From Pointe-A-Pitre to New Orleans (Part 5): History decides

Drew Kinchen: Where did you go to grammar school? Did you stay on the island?

Jack Kinchen: I was schooled in France. I played soccer over there, yeah.

Annette Kinchen: Yeah, he was good at soccer.

Jack: I was schooled in England also; I had never seen the game of cricket before. They put me on a team and I don’t know how, but I made it to varsity! [Laughs] Cricket! Pow! But soccer, oh yeah, that was my game. Nobody could take the place of me, my baby, oh no. I would have played soccer twenty-four hours a day.

Drew: I always heard you were very good.

Jack: Oh yeah, I was drafted. [for the French national team], but ehh, the war came up. If it hadn’t been the war, I would have stayed in France and played soccer. I would have become a doctor. The war, the war. History decided other [things] for me.

Annette: A doctor? [Shakes her head no] Well, no, I shouldn’t say that! [Laughter]

Drew: What about your story, Meme?

Annette: We were on the same island. We met at a surprise party. We got together, got married, and decided to come here in America. And I was very scared, because I never travelled.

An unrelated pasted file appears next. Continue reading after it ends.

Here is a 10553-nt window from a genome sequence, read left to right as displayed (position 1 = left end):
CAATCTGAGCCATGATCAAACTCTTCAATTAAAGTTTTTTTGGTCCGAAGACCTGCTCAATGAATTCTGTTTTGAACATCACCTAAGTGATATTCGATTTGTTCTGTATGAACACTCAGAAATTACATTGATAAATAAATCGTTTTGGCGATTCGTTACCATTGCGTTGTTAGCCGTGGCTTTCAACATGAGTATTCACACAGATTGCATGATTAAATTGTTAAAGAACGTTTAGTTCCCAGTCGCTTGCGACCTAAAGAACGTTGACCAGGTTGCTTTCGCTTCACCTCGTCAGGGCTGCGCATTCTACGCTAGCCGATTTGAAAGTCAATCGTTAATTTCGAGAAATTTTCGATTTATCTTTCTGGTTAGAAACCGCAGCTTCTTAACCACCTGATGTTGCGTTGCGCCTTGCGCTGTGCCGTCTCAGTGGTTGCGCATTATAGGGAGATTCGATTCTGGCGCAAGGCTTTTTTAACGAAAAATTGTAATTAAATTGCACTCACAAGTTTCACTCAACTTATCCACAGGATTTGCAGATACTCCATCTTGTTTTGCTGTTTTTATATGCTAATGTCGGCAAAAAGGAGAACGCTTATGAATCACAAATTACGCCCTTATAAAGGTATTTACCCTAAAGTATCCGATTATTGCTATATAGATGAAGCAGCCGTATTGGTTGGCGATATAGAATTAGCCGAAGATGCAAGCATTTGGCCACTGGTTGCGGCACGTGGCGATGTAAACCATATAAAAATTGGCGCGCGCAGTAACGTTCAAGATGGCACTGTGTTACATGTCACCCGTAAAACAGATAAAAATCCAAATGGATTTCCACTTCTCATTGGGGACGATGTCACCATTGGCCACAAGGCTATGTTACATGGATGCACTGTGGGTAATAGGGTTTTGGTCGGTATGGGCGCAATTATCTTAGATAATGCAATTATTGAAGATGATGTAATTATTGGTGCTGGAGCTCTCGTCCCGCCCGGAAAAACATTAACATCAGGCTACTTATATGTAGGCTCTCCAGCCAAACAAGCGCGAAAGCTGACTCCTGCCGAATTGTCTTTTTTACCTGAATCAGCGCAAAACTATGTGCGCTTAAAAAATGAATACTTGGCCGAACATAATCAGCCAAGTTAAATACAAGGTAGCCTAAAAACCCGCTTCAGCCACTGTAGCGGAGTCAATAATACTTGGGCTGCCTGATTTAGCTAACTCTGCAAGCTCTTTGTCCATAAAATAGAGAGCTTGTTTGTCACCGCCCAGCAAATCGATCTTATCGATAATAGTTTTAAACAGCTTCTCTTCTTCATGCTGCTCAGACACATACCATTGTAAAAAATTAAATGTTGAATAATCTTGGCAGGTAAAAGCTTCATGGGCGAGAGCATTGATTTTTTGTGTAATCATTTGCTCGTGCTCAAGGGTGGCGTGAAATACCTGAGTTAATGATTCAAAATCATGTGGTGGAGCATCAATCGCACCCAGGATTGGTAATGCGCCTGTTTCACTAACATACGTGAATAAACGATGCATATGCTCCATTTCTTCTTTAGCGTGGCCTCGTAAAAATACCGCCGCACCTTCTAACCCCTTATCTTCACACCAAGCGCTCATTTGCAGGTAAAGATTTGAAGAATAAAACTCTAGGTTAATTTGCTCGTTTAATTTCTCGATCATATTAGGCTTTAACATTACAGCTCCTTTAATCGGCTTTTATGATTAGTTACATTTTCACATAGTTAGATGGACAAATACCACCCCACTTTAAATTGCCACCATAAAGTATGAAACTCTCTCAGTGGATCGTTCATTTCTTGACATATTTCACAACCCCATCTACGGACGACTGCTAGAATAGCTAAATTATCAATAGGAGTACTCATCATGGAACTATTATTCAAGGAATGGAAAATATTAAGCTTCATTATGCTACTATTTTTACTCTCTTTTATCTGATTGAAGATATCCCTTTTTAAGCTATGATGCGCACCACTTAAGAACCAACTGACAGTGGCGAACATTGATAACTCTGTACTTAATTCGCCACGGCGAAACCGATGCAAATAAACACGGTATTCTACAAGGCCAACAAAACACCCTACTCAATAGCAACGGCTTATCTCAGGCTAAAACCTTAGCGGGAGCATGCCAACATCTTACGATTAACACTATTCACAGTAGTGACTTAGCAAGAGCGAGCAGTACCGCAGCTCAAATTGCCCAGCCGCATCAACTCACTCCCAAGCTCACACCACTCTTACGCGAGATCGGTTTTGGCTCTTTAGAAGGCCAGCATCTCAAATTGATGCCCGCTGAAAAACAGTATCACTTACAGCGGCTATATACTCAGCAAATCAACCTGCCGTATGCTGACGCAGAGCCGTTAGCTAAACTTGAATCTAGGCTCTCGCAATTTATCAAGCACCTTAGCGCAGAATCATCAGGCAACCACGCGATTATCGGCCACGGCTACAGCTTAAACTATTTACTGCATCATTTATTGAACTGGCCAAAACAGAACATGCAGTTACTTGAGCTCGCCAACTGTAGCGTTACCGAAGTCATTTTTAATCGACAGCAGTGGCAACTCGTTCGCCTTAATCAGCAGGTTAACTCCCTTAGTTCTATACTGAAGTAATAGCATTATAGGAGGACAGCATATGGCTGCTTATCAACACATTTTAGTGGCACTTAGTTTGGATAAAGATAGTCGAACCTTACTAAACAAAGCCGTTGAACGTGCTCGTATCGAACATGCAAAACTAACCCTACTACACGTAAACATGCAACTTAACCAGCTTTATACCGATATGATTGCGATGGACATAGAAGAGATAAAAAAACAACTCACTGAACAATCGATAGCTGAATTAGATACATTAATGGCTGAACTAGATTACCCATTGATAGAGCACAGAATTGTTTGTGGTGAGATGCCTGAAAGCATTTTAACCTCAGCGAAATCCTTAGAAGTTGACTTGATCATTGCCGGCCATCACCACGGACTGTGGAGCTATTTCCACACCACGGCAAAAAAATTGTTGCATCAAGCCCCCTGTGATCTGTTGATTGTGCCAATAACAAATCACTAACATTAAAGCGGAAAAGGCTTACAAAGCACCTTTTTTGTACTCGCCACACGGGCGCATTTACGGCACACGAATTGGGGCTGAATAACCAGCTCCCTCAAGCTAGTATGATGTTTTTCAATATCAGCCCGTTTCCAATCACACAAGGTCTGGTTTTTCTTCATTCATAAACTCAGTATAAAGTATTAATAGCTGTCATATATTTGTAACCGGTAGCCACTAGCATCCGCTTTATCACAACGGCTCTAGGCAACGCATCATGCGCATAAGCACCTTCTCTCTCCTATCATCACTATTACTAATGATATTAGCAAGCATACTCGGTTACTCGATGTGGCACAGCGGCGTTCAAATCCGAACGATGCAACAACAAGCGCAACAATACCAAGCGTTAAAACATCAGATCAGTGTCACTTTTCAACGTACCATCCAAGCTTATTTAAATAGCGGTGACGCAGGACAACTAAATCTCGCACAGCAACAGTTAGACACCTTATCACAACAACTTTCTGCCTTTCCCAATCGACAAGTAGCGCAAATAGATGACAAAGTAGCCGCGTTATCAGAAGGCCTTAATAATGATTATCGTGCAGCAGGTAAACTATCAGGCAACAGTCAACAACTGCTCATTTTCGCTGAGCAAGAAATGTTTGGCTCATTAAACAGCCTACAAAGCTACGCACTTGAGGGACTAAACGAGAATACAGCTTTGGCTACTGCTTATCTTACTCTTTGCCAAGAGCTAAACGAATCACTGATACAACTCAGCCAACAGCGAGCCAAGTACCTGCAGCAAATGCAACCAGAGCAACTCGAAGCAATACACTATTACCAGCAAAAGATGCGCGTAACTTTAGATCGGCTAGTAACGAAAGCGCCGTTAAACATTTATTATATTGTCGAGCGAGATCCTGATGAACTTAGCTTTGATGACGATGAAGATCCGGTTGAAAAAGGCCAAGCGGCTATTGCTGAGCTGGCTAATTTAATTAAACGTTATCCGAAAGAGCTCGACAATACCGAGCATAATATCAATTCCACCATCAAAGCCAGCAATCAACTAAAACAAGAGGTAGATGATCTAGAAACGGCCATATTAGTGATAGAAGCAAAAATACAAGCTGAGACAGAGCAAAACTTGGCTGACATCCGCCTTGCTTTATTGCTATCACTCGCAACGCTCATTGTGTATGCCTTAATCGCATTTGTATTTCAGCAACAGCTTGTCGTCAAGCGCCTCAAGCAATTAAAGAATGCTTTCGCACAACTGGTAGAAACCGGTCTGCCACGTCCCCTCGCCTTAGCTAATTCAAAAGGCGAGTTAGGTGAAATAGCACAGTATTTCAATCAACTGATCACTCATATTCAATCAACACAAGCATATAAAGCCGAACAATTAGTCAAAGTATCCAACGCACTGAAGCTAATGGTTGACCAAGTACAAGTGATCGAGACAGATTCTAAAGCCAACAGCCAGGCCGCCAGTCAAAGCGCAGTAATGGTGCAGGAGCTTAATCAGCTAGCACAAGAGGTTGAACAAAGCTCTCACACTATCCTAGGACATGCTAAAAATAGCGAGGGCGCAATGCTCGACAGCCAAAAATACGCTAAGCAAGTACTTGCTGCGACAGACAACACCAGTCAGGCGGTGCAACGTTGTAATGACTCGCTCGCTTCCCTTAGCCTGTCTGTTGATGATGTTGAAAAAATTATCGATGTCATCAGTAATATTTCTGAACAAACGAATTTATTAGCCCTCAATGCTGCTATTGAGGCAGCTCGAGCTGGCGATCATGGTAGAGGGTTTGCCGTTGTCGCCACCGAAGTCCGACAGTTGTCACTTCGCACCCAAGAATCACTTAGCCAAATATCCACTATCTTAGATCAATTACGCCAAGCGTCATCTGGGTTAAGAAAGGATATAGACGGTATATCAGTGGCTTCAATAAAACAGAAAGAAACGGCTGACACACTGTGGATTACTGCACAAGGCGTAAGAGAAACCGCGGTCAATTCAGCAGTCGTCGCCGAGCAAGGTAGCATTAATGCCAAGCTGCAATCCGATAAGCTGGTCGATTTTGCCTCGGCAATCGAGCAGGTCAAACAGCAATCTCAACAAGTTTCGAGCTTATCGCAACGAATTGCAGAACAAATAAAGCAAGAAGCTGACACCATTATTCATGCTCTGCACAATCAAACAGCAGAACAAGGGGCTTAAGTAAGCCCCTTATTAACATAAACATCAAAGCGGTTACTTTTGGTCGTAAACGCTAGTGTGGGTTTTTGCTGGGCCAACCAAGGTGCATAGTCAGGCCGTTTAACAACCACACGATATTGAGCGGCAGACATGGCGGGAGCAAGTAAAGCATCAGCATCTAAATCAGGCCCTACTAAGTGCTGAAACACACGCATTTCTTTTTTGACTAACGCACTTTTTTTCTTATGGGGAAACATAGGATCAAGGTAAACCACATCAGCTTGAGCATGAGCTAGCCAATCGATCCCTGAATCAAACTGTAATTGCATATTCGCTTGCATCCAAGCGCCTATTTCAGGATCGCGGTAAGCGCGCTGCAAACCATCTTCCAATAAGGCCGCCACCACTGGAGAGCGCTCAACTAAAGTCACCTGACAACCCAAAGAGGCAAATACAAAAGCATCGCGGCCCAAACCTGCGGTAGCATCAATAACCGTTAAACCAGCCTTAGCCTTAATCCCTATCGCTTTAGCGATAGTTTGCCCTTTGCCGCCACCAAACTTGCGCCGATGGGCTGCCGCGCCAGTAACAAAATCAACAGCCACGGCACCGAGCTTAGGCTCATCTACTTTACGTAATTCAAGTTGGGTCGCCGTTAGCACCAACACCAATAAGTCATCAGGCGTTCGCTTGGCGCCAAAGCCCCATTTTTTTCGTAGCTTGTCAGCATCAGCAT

Drew: After you were born on the island you never left until you came to America?

Annette: Uh-huh. But I was curious; I came over here and was very scared. I couldn’t speak the language and I had to adapt. And it was very difficult.

Jack: America was a big country, but I was used to a big country. I was in France, France isn’t that big but..

Drew: But you had been all across Europe.

Jack: Oh yeah, so I was drawn. Matter of fact, I wanted my father to let me go to America sooner, but he wouldn’t let me. He had three sons. One was killed and one was a prisoner of war, so he said please stay with me.

I stayed with him. A year after he died, exactly, I came here. You know how difficult it was for me? Me!? Jack Bunel. To come and get a permit to come to this country, we had connections with Ford, with Pan-American and it still took me a year to get in. Now is not the same.

Annette’s Guadeloupean driver’s license from 1951.

Part 6: Life on the island

Editor’s Note: This story is one of a series reprinted from the book A Guide to South Louisiana: Stories of Uncommon Culture. Each author was a student in Rachel Breunlin’s “Storytelling and Culture” course for the Department of Anthropology at the University of New Orleans in the Spring of 2017. The Neighborhood Story Project sponsored the project as part of its mission to publish collaborative ethnography in high quality books in which the authors receive royalties for their creative labor.


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